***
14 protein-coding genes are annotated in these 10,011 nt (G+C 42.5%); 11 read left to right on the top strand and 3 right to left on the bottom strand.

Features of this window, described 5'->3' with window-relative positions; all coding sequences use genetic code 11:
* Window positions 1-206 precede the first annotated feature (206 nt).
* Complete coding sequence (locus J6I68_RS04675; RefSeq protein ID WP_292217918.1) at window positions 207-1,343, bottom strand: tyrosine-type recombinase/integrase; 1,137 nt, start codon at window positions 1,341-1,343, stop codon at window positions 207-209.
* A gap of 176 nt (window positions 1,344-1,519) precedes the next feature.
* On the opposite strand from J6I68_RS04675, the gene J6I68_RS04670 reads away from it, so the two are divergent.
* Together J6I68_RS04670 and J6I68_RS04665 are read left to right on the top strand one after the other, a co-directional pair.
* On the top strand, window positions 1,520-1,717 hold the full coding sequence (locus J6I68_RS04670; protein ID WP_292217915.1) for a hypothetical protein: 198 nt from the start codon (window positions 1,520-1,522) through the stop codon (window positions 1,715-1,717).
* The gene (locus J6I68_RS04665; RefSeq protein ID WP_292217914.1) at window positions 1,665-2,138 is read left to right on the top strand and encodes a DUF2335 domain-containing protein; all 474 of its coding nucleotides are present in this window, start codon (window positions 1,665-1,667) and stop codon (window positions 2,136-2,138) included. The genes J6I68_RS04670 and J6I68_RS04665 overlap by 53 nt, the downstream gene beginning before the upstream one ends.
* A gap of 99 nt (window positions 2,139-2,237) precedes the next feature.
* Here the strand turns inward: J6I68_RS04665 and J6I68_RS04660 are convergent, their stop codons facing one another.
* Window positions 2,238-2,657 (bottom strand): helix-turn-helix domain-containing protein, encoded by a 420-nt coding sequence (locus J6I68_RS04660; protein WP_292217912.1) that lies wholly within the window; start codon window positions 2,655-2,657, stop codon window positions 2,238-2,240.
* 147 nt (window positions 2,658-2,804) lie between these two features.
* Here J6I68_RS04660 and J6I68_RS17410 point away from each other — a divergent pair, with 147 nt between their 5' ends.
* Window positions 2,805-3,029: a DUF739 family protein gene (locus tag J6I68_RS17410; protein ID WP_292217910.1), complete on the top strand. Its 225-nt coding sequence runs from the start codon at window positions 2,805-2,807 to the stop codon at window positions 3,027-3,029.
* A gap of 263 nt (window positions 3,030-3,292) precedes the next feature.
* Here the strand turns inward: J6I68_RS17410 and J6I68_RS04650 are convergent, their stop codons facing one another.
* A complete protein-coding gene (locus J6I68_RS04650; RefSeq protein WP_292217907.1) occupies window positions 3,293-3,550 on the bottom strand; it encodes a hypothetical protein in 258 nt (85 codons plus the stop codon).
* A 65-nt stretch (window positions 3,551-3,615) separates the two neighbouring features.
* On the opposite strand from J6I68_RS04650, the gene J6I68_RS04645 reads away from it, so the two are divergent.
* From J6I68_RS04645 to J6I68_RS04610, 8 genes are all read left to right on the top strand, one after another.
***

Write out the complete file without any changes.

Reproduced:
14 protein-coding genes are annotated in these 10,011 nt (G+C 42.5%); 11 read left to right on the top strand and 3 right to left on the bottom strand.

Features of this window, described 5'->3' with window-relative positions; all coding sequences use genetic code 11:
* Window positions 1-206 precede the first annotated feature (206 nt).
* Complete coding sequence (locus J6I68_RS04675; RefSeq protein ID WP_292217918.1) at window positions 207-1,343, bottom strand: tyrosine-type recombinase/integrase; 1,137 nt, start codon at window positions 1,341-1,343, stop codon at window positions 207-209.
* A gap of 176 nt (window positions 1,344-1,519) precedes the next feature.
* On the opposite strand from J6I68_RS04675, the gene J6I68_RS04670 reads away from it, so the two are divergent.
* Together J6I68_RS04670 and J6I68_RS04665 are read left to right on the top strand one after the other, a co-directional pair.
* On the top strand, window positions 1,520-1,717 hold the full coding sequence (locus J6I68_RS04670; protein ID WP_292217915.1) for a hypothetical protein: 198 nt from the start codon (window positions 1,520-1,522) through the stop codon (window positions 1,715-1,717).
* The gene (locus J6I68_RS04665; RefSeq protein ID WP_292217914.1) at window positions 1,665-2,138 is read left to right on the top strand and encodes a DUF2335 domain-containing protein; all 474 of its coding nucleotides are present in this window, start codon (window positions 1,665-1,667) and stop codon (window positions 2,136-2,138) included. The genes J6I68_RS04670 and J6I68_RS04665 overlap by 53 nt, the downstream gene beginning before the upstream one ends.
* A gap of 99 nt (window positions 2,139-2,237) precedes the next feature.
* Here the strand turns inward: J6I68_RS04665 and J6I68_RS04660 are convergent, their stop codons facing one another.
* Window positions 2,238-2,657 (bottom strand): helix-turn-helix domain-containing protein, encoded by a 420-nt coding sequence (locus J6I68_RS04660; protein WP_292217912.1) that lies wholly within the window; start codon window positions 2,655-2,657, stop codon window positions 2,238-2,240.
* 147 nt (window positions 2,658-2,804) lie between these two features.
* Here J6I68_RS04660 and J6I68_RS17410 point away from each other — a divergent pair, with 147 nt between their 5' ends.
* Window positions 2,805-3,029: a DUF739 family protein gene (locus tag J6I68_RS17410; protein ID WP_292217910.1), complete on the top strand. Its 225-nt coding sequence runs from the start codon at window positions 2,805-2,807 to the stop codon at window positions 3,027-3,029.
* A gap of 263 nt (window positions 3,030-3,292) precedes the next feature.
* Here the strand turns inward: J6I68_RS17410 and J6I68_RS04650 are convergent, their stop codons facing one another.
* A complete protein-coding gene (locus J6I68_RS04650; RefSeq protein WP_292217907.1) occupies window positions 3,293-3,550 on the bottom strand; it encodes a hypothetical protein in 258 nt (85 codons plus the stop codon).
* A 65-nt stretch (window positions 3,551-3,615) separates the two neighbouring features.
* On the opposite strand from J6I68_RS04650, the gene J6I68_RS04645 reads away from it, so the two are divergent.
* From J6I68_RS04645 to J6I68_RS04610, 8 genes are all read left to right on the top strand, one after another.